New Kallang Polyclinic to pilot automated vaccine management system to ensure patient safety, Latest Health News - The New Paper

New Kallang Polyclinic to pilot automated vaccine management system to ensure patient safety

Kallang residents can now access a range of healthcare services with a new polyclinic near their homes.

The Kallang Polyclinic, which shares the premises of Kwong Wai Shiu hospital at 701 Serangoon Road and is a five-minute walk from Boon Keng MRT station,expects to serve 1,000 patients a day.

Officially opened on Saturday (May 7) by Health Minister Ong Ye Kung, the polyclinic has been receiving patients since October last year.

In his opening address, Mr Ong said: "This is our 22nd polyclinic and is one of our three newest polyclinics that opened in the past year. With this latest polyclinic, we are another step closer to our target of having 32 polyclinics by 2030."

Kallang Polyclinic is also the first National Healthcare Group polyclinic to have a fully automated vaccine management system. Similar to a vending machine, it allows nurses to select from different types of vaccines for the one needed by a patient, such as a flu shot.

Once the shot is selected, the system dispenses the vaccine in less than five minutes. Nurses can cross-check if the item dispensed is correct by scanning it with an in-built image recognition feature in the system.

Previously, nurses had to open a vaccine fridge, search for what they needed, and check stocks.

The new system will save up to 45 minutes of nurses' time as it monitors and reports inventory in real time compared to the manual stock-taking of the vaccines.

The aim is to enable nurses to focus more on patient care and mitigate the risk of human error, such as administering the wrong vaccine.

Dr Valerie Teo, head of Kallang Polyclinic, said: "Now as we are heading towards digitalisation and automation, we need to innovate especially primary health care, improve our efficiency and at the same time, enhance our patient safety."

The polyclinic will also be one of the first NHG polyclinics to introduce a patient advisory council consisting of seven residents from the neighbourhood who are also patients of the clinic.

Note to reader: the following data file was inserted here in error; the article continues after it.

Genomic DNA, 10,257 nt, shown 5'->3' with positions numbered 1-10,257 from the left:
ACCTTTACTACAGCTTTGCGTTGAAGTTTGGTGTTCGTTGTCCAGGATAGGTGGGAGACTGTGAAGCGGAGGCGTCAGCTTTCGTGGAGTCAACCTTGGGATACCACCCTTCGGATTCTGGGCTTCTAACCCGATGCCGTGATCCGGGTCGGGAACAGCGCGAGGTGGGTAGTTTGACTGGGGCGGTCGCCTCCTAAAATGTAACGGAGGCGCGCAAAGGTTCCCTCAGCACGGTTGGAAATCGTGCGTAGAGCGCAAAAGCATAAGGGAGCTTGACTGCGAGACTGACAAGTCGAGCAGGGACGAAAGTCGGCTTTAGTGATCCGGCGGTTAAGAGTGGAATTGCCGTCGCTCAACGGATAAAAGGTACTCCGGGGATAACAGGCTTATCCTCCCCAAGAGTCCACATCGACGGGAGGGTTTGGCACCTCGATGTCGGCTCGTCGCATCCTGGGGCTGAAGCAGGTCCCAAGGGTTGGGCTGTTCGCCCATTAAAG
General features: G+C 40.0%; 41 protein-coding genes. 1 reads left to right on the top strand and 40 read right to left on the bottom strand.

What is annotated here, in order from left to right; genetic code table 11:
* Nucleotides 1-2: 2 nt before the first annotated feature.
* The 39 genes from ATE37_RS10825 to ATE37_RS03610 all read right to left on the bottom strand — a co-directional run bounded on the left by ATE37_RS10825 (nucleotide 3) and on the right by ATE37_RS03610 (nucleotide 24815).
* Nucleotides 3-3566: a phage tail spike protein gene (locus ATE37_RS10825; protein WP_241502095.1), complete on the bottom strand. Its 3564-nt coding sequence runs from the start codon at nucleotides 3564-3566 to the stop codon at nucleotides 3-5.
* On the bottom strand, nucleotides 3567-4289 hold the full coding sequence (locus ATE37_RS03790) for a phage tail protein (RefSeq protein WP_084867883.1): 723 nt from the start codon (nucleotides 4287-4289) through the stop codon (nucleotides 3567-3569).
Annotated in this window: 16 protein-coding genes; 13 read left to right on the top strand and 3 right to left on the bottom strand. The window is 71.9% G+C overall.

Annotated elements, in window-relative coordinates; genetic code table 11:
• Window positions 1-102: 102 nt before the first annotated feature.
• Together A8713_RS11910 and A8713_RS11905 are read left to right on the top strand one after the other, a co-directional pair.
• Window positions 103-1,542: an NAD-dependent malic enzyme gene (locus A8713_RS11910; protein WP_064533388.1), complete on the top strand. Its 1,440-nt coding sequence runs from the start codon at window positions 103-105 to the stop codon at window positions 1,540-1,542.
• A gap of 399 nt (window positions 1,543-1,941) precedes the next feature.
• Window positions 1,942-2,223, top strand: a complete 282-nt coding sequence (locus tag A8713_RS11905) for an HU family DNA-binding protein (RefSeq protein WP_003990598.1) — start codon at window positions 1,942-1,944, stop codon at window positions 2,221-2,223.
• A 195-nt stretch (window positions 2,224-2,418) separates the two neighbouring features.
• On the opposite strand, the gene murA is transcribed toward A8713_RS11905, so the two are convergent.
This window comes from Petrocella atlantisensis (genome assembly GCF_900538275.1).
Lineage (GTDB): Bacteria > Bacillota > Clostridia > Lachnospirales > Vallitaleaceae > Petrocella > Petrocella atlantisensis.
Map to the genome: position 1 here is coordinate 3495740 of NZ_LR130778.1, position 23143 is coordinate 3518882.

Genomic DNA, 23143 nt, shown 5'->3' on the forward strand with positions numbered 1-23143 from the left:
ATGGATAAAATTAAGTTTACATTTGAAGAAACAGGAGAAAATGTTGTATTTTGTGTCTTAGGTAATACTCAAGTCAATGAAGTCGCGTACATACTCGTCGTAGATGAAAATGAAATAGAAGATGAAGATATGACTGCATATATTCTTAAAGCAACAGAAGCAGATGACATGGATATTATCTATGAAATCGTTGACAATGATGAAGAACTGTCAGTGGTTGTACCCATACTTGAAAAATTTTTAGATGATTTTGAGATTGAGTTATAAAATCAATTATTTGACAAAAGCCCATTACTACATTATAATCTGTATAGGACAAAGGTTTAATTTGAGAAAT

When asked why he accepted the invitation to join the council, Mr Peter Seah, 68, said: "I'm able to contribute to new initiatives for the benefits of the patients and those people using the polyclinic, and that spurred me on."

Formed last year, the council has helped to deliver solutions for patients. For instance, it helped simplify instructions for the self-help blood pressure machines in the polyclinic and recommended having a dedicated holder that patients could easily place their urine samples in, to speed up the collection process.

According to the Department of Statistics, in 2021, at least one in five residents in the Kallang planning area was 65 years old or older.

To cater to elderly patients with complex medical and social needs, the polyclinic also has the Relationship-based Health and Social Integration programme, or RELATE.

Under this programme, an elderly patient is paired with a care coach that will act as a single point of contact between the individual and their clinic healthcare team to coordinate a shared care plan.

It is not only the elderly population that the polyclinic aims to support.

Another programme providing integrated maternal and child health services seeks to identify vulnerable children under the age of three from lower-income families who need medical care and financial assistance.

Dr Karen Ng, chief clinical services, National Healthcare Group Polyclinics said: "There are also new public housing and residential developments in the area. It will also bring forth new families and usually, young families. So we see both ends of the spectrum."